History Under Siege - 2009 Most Endangered Battlefields
Battle of Sabine Pass
Anxious to prevent a viable Confederate trade route through Mexico, President Abraham Lincoln sent a force to capture Sabine Pass, near the Louisiana border, and begin the occupation of Texas. The only Confederate line of defense at the pass was Fort Griffin, with a few dozen artillerists manning six cannons.
On the morning of September 8, 1863, four Union gunboats, followed by transports carrying several thousand Union soldiers, steamed into Sabine Pass. Fort Griffin’s artillerymen — who held frequent target practice to pass the time at this quiet post — pounded the Union gunboats with deadly accuracy. So lethal was their fire during the second battle of Sabine Pass that the Union flotilla was forced to retire after losing two gunboats and 200 men. The successful defense by the outnumbered Texan defenders resulted in one of the most lopsided victories of the Civil War.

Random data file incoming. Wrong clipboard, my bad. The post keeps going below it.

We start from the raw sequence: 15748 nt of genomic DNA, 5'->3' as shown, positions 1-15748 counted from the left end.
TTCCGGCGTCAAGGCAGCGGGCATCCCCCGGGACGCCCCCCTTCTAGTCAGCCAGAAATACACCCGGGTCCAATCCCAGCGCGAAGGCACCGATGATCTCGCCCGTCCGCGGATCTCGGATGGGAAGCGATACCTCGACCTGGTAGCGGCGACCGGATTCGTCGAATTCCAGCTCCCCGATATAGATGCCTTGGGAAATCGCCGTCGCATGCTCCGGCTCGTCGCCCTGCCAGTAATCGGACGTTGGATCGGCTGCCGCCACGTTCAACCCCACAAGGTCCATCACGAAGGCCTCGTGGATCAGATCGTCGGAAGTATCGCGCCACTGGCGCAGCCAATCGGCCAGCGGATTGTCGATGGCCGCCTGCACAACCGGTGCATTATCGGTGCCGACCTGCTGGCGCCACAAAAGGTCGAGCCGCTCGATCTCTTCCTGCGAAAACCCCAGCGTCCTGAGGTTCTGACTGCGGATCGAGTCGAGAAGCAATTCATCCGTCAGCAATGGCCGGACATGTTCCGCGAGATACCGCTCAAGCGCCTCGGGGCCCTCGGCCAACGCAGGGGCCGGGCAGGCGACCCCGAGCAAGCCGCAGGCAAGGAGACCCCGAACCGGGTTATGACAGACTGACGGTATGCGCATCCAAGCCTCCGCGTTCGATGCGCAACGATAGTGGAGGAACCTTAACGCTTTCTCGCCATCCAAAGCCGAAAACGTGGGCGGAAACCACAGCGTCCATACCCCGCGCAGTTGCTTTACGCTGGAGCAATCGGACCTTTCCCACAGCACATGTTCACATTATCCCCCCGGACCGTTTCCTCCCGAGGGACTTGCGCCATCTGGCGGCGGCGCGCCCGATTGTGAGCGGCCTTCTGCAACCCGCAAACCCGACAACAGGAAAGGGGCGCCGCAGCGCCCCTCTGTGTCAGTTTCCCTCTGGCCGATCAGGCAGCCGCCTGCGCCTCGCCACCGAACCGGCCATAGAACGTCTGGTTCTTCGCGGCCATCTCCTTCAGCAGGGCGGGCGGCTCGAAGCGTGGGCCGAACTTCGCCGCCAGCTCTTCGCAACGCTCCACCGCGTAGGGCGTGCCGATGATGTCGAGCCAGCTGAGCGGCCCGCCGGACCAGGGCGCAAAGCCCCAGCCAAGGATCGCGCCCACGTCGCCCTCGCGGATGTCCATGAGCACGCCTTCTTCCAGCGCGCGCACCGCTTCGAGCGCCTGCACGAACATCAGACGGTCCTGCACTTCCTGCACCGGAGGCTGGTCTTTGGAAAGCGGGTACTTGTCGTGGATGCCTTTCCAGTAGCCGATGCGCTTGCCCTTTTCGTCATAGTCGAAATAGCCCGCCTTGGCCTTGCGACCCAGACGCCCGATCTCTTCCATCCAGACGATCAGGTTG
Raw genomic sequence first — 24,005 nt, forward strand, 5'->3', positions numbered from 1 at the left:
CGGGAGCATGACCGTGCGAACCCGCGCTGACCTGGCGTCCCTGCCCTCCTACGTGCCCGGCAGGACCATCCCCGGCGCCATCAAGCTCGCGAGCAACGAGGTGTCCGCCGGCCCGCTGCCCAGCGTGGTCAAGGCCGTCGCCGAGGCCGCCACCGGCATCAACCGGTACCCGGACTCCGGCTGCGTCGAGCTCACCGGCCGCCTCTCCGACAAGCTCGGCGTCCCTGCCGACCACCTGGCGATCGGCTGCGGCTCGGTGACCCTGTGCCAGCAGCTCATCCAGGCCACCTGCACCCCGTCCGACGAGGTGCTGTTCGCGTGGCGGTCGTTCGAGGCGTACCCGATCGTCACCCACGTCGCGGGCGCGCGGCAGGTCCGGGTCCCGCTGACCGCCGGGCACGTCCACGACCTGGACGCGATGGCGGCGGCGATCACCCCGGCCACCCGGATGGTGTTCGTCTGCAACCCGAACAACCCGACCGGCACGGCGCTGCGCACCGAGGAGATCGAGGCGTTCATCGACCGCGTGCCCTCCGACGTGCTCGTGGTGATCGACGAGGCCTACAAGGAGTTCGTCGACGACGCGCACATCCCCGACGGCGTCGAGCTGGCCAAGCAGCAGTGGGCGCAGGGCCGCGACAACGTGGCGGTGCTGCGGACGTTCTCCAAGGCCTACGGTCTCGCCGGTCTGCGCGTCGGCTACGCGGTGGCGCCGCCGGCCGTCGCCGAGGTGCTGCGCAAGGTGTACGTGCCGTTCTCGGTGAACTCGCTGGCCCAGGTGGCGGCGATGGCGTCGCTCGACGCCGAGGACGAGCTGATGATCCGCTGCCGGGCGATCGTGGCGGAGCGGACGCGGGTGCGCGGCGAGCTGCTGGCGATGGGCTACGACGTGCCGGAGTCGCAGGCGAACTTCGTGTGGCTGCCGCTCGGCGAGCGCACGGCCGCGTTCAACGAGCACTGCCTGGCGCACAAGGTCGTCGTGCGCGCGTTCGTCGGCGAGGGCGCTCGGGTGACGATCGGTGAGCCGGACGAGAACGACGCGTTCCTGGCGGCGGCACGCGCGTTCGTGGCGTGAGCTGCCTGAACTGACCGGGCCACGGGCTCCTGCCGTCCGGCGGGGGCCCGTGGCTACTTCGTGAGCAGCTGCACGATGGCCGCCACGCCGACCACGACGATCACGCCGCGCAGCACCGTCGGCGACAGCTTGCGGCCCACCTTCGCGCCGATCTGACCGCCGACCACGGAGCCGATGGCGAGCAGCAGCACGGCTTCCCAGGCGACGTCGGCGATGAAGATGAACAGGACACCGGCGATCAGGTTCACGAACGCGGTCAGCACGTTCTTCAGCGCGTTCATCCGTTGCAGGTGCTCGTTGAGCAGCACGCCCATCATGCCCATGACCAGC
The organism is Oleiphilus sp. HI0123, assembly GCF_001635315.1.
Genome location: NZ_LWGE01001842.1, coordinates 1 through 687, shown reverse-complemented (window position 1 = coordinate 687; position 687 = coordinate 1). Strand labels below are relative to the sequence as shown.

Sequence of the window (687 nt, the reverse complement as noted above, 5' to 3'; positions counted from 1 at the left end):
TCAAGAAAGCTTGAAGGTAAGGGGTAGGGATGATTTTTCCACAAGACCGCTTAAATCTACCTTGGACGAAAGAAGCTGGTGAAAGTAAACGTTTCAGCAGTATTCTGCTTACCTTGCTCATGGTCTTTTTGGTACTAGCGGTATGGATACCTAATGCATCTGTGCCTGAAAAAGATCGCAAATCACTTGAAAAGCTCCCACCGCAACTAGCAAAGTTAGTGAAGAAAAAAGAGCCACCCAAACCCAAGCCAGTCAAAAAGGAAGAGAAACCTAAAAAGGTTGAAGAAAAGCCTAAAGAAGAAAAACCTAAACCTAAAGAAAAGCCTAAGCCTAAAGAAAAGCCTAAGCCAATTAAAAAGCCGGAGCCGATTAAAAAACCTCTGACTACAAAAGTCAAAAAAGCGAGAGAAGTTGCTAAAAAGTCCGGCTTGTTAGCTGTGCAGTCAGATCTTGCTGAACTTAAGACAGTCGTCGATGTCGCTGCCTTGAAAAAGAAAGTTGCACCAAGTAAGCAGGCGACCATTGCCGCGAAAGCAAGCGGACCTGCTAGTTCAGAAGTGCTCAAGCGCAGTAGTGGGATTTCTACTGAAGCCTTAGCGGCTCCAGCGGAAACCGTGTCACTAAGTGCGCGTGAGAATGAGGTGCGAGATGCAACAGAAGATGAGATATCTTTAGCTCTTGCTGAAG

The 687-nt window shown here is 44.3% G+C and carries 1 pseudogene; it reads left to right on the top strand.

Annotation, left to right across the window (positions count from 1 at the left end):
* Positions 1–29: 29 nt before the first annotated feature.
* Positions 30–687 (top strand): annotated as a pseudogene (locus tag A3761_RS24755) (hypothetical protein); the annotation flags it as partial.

The 2005 hurricane season dealt the Gulf Coast as devastating a barrage as any artillerist. Sabine Pass Battleground State Historic Site received an almost direct hit from Hurricane Rita, causing damage so severe that the site was closed for years to the public. Efforts at repair were further hampered when Hurricane Ike made landfall in September 2008. The site is currently closed again, but will re-open to the public in April or May 2009.
On January 1, 2008, the 58-acre Sabine Pass State Historic Site and 17 other sites across the state were transferred from the cash-strapped Texas Parks and Wildlife Department to the Texas Historical Commission for management and rehabilitation. Funding has been provided by the State of Texas through a bond issue to improve the site’s historic interpretation and facilities. In February 2009, Texas history lovers founded the Friends of Sabine Pass Battleground to support rehabilitation and interpretation of the site.
CWSAC has classified Sabine ass as a Priority II, Class B battlefield.